“Gettin’ the Band Back Together” makes noise on Broadway

Near the end of “Getting’ the Band Back Together” the (fictional) mayor of (real) Sayreville, New Jersey asks “Who would have thought at the beginning that the Battle of the Bands would come down to these two?” He is referring to the good guys’ band Juggernaut and the nasties’ Mouthfeel. After all, there had been 180 contestant bands, all but three eliminated offstage. (The third, Mini Hall and Oates, is disqualified for faking their short stature. Don’t ask.)

Mitch (Mitchell Jarvis) fronting Juggernaut

The line is a refreshing joke about the climactic rock-off, but it could refer to every element of the story. Fired from his stockbroker job, 40-year old Mitch (Mitchell Jarvis) moves back into his mother’s house and re-connects with his high school bandmates.  Mom’s house is in foreclosure (past-due three months) by Tygen Billows (Brandon Williams), who besides being a housing Scrooge, leads the band Mouthfeel. (There’s a song “How Does Your Mouthfeel?” Really.) An improbable wager, mom’s mortgage for the plastic trophy from Juggernaut’s high school win over Mouthfeel, leads to the re-formation of Juggernaut and that predictable rock-off. Along the way, Mitch re-kindles with high school squeeze Dani (Kelli Barrett), who – wouldn’t you know it – is dating Tygen…but not for long now that Mitch is back in town!

Tygen (Brandon Williams) and Mouthfeel

Band member Sully (Paul Whitty) is a cop who can’t pass the detective exam, which other-cop Roxanne (Tamika Lawrence) can and does. (Cue a Sully/Roxanne twosome.) About a less predictable hookup, suffice to say that bass player Bart’s (Jay Klaitz) big solo is called “Bart’s Confession” and that Mitch’s mom is played by Marilu Henner, who is old enough to have borne a 40-year old (I Googled Marilu), but whose glamor, while mature, belies the years.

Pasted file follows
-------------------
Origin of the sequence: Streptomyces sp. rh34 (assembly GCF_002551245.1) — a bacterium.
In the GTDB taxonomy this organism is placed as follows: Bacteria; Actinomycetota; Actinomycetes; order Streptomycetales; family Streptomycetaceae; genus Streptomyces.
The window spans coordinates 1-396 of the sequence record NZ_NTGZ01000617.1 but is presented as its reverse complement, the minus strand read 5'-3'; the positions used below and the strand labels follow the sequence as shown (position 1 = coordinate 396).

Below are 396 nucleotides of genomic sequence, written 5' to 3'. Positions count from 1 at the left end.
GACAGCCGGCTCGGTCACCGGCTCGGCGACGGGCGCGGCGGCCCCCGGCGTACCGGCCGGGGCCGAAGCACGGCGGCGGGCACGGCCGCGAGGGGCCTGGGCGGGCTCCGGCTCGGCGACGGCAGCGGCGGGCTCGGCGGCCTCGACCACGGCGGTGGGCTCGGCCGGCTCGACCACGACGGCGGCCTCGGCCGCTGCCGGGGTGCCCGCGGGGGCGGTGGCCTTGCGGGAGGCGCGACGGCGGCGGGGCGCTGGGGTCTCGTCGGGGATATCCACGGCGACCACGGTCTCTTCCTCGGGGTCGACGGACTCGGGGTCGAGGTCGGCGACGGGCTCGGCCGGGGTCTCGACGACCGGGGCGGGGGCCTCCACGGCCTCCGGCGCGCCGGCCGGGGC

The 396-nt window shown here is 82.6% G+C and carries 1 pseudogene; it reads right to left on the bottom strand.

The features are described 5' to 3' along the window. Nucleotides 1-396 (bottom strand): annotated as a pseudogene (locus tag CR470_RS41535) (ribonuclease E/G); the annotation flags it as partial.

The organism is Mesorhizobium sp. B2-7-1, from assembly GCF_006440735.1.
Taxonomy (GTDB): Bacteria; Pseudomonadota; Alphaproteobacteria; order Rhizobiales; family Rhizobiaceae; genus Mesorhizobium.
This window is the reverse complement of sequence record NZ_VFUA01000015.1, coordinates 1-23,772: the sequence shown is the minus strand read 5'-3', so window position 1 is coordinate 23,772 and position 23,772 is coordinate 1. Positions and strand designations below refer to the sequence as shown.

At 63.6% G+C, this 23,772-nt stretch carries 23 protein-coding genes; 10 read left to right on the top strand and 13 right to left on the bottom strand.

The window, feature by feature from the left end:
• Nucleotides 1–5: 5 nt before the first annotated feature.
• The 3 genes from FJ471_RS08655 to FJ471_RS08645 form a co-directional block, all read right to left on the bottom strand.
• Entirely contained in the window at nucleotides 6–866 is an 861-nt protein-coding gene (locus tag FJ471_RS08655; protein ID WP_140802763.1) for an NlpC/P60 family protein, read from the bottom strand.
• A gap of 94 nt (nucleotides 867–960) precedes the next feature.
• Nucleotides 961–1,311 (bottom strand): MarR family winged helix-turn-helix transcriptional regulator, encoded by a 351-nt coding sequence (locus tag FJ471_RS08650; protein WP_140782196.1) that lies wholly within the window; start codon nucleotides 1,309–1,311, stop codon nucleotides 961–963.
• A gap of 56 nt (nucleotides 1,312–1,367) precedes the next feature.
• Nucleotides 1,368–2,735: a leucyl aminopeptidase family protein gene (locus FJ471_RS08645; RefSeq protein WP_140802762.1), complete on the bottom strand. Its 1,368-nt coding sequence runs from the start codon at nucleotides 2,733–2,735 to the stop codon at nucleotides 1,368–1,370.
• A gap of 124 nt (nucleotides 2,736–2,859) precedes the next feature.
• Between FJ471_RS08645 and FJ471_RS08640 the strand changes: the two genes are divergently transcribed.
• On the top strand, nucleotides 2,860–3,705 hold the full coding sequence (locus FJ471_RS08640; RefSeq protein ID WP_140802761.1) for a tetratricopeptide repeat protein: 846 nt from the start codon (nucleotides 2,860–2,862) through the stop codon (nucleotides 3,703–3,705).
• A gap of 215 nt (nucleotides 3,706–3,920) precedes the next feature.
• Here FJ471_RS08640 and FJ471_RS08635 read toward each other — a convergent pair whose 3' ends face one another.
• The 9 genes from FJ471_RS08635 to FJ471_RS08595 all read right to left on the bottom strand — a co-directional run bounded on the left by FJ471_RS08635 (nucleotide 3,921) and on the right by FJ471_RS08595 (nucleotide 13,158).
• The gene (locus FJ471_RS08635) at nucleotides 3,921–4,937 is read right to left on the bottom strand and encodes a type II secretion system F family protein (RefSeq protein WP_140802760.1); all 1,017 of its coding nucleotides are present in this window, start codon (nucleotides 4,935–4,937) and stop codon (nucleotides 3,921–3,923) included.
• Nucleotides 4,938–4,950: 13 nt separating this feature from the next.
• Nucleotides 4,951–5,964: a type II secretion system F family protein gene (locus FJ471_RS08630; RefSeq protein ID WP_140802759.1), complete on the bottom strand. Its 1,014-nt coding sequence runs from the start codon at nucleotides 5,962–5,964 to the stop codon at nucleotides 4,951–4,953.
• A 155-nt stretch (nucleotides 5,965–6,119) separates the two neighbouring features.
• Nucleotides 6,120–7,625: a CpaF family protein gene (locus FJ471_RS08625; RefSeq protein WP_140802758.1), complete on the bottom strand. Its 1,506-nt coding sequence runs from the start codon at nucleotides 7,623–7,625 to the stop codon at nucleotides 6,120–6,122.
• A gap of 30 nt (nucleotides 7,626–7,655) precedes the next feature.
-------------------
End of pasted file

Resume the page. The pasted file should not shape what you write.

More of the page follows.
Bart (Jay Klaitz) and Mitch’s Mom (Marilu Henner)

Mark Allen’s music and lyrics are generic/electronic/rock, most played at concert-venue volume. Considering that the book is by co-producer Ken Davenport and The Grundleshotz (which I wish I hadn’t Googled), a twelve-member consortium that helped develop it “through a series of improvisational rehearsals,” the story hangs together pretty well. The Jersey references might limit tourism, but this observer, who came to it through the Lincoln Tunnel, got a kick out of them.

[The town of Sayreville is in the state’s central Middlesex County. Name-checks in “Gettin’ the Band Back Together” include rockers Bon Jovi, born in neighboring Perth Amboy, and Bruce, from adjacent Monmouth County. Among other tags (many are jibes), there’s Senior Cut Day at Six Flags (Amusement Park) and a scene in the Peterpank Diner with a ‘Route 9 Special’ on the chalkboard. The long-revered Peterpank closed for business in December 2015 and was finally demolished just this July, 2018, to make way for a Wawa convenience store/gas station…on Route 9 in Sayreville.]

Dani (Kelli Barrett) and Mitch (Mitchell Jarvis)

For all its flaws, this “Band” affords some pleasures. The ear-splitting on-stage arrangements, augmented (some supplanted) from the pit, drive worldly concerns from the mind, and two of the couples really are endearing. Robbie Patel (Manu Narayan) and Tawney Truebody (aptly cast Becca Kotte) meet cute over her fondness for Indian food. Their relationship defies some norms, and an enviable one it is.

Teen-agers Ricky (Sawyer Nunes) and Billie (Noa Solorio) are a matched pair. He’s Juggernaut’s freshly recruited lead guitarist and she’s Dani’s rebellious daughter. Both faux-grunge, they finally bond over mutual confessions of nerdy tendencies: he’s upper-middle suburban and needs reading glasses, while she listens to classical music, loves her mother and is a budding electrician. Ricky’s unfettered rap number (at an Orthodox wedding, of all places) stops the show, and Billie’s wiring ability later lights it up.

Under John Rando’s simple and straightforward direction, as the nuance-free material warrants, “Gettin’ the Band Back Together” is acceptable escapism. Which may not sound like much, but like I said, it’s loud.

No wonder Mitch got fired!

Belasco Theatre, 111 West 44th Street, NYC. Performance schedule and tickets:212-239-6200 or online at www.telecharge.com



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